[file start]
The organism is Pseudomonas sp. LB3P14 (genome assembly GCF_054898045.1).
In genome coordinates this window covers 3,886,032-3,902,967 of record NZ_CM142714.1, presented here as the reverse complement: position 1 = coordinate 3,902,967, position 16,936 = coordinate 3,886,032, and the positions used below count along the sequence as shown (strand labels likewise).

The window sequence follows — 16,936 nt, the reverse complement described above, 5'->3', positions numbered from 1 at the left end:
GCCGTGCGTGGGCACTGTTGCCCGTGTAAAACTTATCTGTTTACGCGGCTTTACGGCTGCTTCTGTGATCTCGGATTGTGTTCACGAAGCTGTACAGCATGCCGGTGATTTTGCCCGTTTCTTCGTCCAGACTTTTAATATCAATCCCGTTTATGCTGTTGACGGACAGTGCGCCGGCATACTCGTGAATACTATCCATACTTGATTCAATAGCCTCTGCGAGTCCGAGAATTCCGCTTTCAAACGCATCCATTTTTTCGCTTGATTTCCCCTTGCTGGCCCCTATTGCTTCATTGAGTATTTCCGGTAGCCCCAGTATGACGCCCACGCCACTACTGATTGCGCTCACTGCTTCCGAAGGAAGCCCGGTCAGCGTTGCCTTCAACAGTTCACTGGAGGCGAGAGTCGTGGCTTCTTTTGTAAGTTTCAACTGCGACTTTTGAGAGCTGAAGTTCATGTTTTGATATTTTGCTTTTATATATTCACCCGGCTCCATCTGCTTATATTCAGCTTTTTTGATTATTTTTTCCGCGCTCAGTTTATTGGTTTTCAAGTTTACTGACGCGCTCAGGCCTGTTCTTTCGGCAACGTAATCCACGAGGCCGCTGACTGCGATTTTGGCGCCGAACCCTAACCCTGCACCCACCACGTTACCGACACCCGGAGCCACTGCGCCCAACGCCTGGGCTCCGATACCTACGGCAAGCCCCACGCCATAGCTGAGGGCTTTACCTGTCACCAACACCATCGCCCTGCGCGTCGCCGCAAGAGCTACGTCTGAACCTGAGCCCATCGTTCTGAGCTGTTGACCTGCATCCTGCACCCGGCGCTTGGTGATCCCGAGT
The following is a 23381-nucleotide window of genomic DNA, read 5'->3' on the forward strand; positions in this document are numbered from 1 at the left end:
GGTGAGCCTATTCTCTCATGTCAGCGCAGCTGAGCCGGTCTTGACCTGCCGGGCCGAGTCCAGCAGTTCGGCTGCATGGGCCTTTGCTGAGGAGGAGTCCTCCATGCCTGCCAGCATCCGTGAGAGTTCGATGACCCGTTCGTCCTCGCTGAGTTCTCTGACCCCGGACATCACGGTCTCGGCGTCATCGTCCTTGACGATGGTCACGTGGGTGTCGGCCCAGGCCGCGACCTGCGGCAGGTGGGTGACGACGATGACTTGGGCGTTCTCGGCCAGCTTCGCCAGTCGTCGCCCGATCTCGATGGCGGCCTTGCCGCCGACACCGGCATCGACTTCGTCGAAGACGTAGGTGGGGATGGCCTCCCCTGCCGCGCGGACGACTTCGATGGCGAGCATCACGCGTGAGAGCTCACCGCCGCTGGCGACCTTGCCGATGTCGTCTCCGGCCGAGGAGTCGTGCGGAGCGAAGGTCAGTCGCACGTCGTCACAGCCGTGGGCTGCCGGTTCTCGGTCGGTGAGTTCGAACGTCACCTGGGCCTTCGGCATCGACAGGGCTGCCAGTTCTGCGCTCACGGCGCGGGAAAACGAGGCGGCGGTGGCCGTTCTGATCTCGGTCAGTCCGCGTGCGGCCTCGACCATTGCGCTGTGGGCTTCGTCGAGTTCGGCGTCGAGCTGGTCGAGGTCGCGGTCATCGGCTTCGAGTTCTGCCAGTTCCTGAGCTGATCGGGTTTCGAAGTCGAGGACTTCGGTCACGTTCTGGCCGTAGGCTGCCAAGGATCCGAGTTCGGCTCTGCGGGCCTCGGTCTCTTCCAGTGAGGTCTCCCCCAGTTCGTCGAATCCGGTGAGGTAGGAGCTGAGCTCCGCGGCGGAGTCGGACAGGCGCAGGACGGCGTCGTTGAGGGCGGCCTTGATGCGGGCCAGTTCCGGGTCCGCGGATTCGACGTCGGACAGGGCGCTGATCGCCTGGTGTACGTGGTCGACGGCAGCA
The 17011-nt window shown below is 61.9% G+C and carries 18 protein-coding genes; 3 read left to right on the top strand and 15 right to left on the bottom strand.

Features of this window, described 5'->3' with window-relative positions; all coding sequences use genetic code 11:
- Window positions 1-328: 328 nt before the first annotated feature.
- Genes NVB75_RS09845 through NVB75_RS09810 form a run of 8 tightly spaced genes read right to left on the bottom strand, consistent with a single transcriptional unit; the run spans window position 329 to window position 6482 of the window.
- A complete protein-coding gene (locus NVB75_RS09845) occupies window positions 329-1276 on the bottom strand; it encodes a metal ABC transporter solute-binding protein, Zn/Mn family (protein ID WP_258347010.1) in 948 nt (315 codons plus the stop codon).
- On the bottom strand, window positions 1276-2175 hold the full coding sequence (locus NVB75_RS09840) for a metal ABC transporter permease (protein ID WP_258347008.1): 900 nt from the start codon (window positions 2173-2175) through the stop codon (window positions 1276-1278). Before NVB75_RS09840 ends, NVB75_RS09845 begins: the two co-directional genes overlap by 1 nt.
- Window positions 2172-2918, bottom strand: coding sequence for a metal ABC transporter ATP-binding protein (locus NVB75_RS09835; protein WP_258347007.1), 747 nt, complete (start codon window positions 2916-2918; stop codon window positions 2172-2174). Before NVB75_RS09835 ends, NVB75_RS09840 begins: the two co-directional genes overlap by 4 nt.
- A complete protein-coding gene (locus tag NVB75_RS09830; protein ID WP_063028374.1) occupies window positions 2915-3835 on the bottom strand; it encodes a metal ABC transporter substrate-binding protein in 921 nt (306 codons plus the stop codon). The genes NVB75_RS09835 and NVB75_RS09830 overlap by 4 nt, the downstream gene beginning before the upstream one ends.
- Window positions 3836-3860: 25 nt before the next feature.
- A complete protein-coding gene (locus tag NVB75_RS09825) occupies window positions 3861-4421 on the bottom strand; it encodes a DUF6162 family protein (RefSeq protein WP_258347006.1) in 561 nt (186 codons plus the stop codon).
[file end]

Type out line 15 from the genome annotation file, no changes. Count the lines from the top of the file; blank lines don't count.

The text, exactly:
- Window positions 3836-3860: 25 nt before the next feature.